Designed by William White of Great Falls, this impressive statement of town building by local residents was threatened with demolition in 1991–indeed its plight was one of the issues that awoke local citizens to the need for the National Register multiple property nomination.  Not only was this landmark preserved, its transformation into a museum met a heritage tourism need in the region, and also marks, in my mind, one of the most positive developments in historic preservation in the region in the last 30 years.

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Other public buildings in Kalispell, however, show how the past can work with present.  From my work in 1984-85 to my visit in 2015, Kalispell’s population more than doubled, demanding enhanced public services.  Yet the city found a way to retain the simple yet effective Colonial Revival-styled building the 1927 City Water Department while extending that block into a new center for public safety services with a modernist styled complex.

Flathead Co Kalispell public safety building

Flathead Co Kalispell public safety building 1The town’s early religious institutions also built to stay, leaving key landmarks throughout the neighborhoods that serve as historic anchors today. On Main Street alone there is the unique Arts and Crafts styled First Presbyterian Church (1925-26) by architect Fred Brinkman, and the Gothic Revival masonry and tower of Bethlehem Lutheran Church (1932-1937).

Flathead Co Kalispell Main St 1st Presbyterian 1

Also on South Main Street nearby Bethlehem Lutheran is another related architectural monument, the Hjortland Memorial Youth Center, which came out of the Bud Hjortland Memorial Fund and was constructed in contemporary 1950s style between 1953 and 1954.

Flathead Co Kalispell Hjortland Youth Lutheran center 1953

My favorite modernist style Main Street landmark is the St. Matthew’s Catholic School (1958) which serves students from preschool to grade 8.

Flathead Co Kalispell Main St catholic school 2

 

Flathead Co Kalispell Main St catholic schoolThe city’s first Catholic school dated to 1917.  The historic St. Matthew’s Catholic Church (1910) by Great Falls architect George Shanley remains the city’s most commanding Gothic landmark.

Flathead Co Kalispell St Matthew Catholic 3

 

 

Kalispell: Growth and Preservation in Northwest Montana

 

Kalispell was a Montana jewel 0n the Great Northern Railway.  Despite that fact, in 1984 the preservation of the railroad’s historic passenger station was not certain.  This landmark, at the head of the T-plan town, still stood but was viewed as an impediment even an eyesore by some.  The depot (1892, 1899, 1914, 1929) was built when Kalispell was an important division point on the railroad’s main line then altered over the next three decades to the stuccoed exterior you find today.  It marked literally the beginnings of the town’s history.  Yet, when I held a public meeting at another landmark, the town’s historic Carnegie Library (1903) that had recently been through an adaptive reuse into the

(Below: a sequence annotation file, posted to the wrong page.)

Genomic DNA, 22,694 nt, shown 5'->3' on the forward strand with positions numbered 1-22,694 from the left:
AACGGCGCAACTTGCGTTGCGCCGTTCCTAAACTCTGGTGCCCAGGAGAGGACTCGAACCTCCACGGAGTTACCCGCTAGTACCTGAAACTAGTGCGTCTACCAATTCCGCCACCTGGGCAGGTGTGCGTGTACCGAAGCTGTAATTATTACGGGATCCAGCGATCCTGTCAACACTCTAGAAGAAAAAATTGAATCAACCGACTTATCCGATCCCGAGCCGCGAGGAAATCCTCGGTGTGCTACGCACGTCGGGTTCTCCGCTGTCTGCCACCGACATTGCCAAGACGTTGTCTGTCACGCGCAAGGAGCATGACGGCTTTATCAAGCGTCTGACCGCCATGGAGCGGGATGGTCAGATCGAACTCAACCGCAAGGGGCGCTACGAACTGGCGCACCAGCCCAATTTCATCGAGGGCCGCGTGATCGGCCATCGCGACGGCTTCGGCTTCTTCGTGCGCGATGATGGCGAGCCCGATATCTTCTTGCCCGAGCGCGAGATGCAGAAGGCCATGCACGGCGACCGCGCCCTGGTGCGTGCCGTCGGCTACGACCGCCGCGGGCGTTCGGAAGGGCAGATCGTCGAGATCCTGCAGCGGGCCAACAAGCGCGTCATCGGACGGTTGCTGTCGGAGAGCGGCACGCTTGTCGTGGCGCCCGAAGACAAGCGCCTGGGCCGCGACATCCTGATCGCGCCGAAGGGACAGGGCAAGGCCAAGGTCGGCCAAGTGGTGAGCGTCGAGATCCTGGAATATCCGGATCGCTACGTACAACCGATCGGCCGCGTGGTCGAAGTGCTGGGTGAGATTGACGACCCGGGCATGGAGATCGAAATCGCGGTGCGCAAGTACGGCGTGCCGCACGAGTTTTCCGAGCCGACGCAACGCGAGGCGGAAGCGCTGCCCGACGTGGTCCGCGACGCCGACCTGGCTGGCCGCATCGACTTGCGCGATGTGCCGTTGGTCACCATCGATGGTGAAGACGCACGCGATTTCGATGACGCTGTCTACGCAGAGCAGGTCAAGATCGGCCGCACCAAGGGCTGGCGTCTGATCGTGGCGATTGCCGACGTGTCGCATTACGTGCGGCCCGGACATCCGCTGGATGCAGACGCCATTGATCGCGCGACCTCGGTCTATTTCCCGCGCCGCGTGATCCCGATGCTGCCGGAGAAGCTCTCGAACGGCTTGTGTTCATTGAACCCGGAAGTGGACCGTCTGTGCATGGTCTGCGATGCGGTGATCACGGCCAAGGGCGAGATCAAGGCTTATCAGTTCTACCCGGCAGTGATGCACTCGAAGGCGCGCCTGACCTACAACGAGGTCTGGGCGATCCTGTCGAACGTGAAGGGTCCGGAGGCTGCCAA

Hockaday Art Museum, strong sentiments for more preservation were rarely heard. The depot was not listed in the National Register nor were many of the downtown buildings.  There were a few of the town’s rich stock of Victorian era houses listed. The success of the Hockaday and the Conrad Mansion (1892-1895) historic site seemed to be enough for many residents, or they thought preservation only meant pretty homes and buildings.

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Then came the work east of Kalispell in and around Glacier National Park to inventory and list eligible buildings to the National Register in the mid to late 1980s.  That, along with the loss of key downtown landmarks and new voices from preservationists and property owners, began to grow the interest in historic preservation.

The result was a massive multiple property study of Kalispell for the National Register of Historic Places, resulting in the listing of dozens of additional historical properties in 1994.  The historic railroad depot was listed and serves as home for the Chamber of Commerce and a visitor center, a front porch for the downtown. A new era in historic preservation had been launched, and the result today is impressive, as the next posts will explore.

Appreciating the town’s achievement in historic preservation over the last 20 years comes at an opportune time. The economic changes in the 1980s and 1990s are ready to be repeated again.  A federal grant, matched by local sources, will mean that the historic railroad corridor through the center of town will be moved–opening up acres for new construction.  Everyone knows this will be as fundamental of a change as when the Great Northern moved their division point to Whitefish in 1904. But now Kalispell has a strong historic core, identity, and purpose–the past has become fundamental to its future. Now let’s review that preservation achievement.

Flathead Co Kalispell Preserve America sign